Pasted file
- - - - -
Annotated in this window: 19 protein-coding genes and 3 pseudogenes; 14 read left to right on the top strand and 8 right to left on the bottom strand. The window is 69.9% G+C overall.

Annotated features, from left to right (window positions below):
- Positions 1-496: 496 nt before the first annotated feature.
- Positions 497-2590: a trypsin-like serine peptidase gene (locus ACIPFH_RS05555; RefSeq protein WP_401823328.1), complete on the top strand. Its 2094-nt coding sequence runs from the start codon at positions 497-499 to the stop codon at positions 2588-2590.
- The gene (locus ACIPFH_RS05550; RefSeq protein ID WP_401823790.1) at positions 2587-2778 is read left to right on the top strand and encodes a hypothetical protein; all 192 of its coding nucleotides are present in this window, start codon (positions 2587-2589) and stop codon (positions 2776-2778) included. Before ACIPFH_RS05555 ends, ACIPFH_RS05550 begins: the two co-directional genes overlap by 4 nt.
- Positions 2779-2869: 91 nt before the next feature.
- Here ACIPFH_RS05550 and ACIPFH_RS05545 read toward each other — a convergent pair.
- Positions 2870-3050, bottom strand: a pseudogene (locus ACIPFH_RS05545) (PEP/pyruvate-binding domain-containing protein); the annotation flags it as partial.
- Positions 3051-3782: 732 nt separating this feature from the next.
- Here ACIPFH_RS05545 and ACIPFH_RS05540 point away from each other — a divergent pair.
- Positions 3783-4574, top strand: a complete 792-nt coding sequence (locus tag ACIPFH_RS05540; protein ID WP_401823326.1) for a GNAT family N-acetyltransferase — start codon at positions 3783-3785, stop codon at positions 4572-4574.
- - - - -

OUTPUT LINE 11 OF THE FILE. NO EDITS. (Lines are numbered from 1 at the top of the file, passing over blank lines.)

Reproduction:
- Positions 3783-4574, top strand: a complete 792-nt coding sequence (locus tag ACIPFH_RS05540; protein ID WP_401823326.1) for a GNAT family N-acetyltransferase — start codon at positions 3783-3785, stop codon at positions 4572-4574.